He also tries to follow John Makepeace’s advice after he’d been proud of making a box with intricate hidden dovetail joins. “John said, ‘How do I know they are there? Don’t overcomplicate, be more of a merchant’,” David recalls. He describes his own business as “a battle of integrity of craft and commercial viability. But we make 400 individual designs a year and few other design businesses or manufacturers can claim that at the moment.”
David is a friendly man with a nice sense of humour: his pieces reflect a surreal wit. I liked Time Table, a rosewood side table with a huge clock in its top, whose leather sides and base look like a watch strap. There are brightly-coloured leather Astonette chairs, based on the reclining seat of an Aston Martin classic racing car and the extraordinary Vortex Credenza from the Art Furniture Collection.
The top is decorated with Optical Art-ish marquetry veneering in Santos rosewood and sycamore; opening it involves a series of secret buttons. Drawers lined in gold leaf paper and velvet suddenly appear. “It’s for whatever you like,” he grins.
|Linley’s Pimlico showroom|
If you haven’t room for furniture, there are plenty of tempting Linley gifts and accessories to buy. I found a Union Flag marquetry tea caddy filled with Fortnum and Mason’s Royal Blend tea, the charming mouse’s head cheese knife and a money box with an inlaid pig on its side. David always tries out new ideas on his sculptor wife Serena, “You need someone to tell you that you’re not brilliant all the time”. Not surprisingly there are a lot of Linley pieces in their Chelsea home, but sometimes not for long. “It’s become a sort of holding pen for the shop,” he says. “I come home and say: ‘where are the chairs?’ My desk has been sold four times!”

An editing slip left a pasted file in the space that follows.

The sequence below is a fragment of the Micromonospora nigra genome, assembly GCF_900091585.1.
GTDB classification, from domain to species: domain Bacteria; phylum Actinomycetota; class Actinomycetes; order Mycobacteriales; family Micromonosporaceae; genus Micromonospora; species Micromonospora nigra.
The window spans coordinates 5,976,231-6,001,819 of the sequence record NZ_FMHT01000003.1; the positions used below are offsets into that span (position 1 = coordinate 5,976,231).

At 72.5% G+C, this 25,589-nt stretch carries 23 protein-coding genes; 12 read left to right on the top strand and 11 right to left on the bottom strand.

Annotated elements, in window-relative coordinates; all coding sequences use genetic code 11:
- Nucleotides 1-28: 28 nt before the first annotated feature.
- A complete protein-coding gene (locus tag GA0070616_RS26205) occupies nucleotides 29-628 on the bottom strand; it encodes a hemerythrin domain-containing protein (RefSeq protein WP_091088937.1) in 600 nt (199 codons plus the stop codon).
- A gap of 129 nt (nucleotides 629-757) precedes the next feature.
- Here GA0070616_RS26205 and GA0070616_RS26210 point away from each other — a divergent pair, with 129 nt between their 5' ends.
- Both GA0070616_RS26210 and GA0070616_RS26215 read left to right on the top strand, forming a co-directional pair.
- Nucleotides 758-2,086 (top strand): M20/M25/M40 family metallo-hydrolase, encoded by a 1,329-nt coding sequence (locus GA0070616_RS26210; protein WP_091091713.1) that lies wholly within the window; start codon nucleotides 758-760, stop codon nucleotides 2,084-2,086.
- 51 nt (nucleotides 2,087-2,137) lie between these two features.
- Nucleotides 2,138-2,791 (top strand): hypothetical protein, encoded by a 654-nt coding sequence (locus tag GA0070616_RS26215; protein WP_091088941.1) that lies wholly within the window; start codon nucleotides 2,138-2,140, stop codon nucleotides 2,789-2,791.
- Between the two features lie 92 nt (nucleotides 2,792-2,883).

Many of his earliest pieces were given to his grandmother the late Queen Elizabeth the Queen Mother, but a tower of drawers – one of his first works – sits proudly on his photographer father Lord Snowdon’s desk. “I don’t think it’s very useful, but he tells everybody that I made it,” he smiles.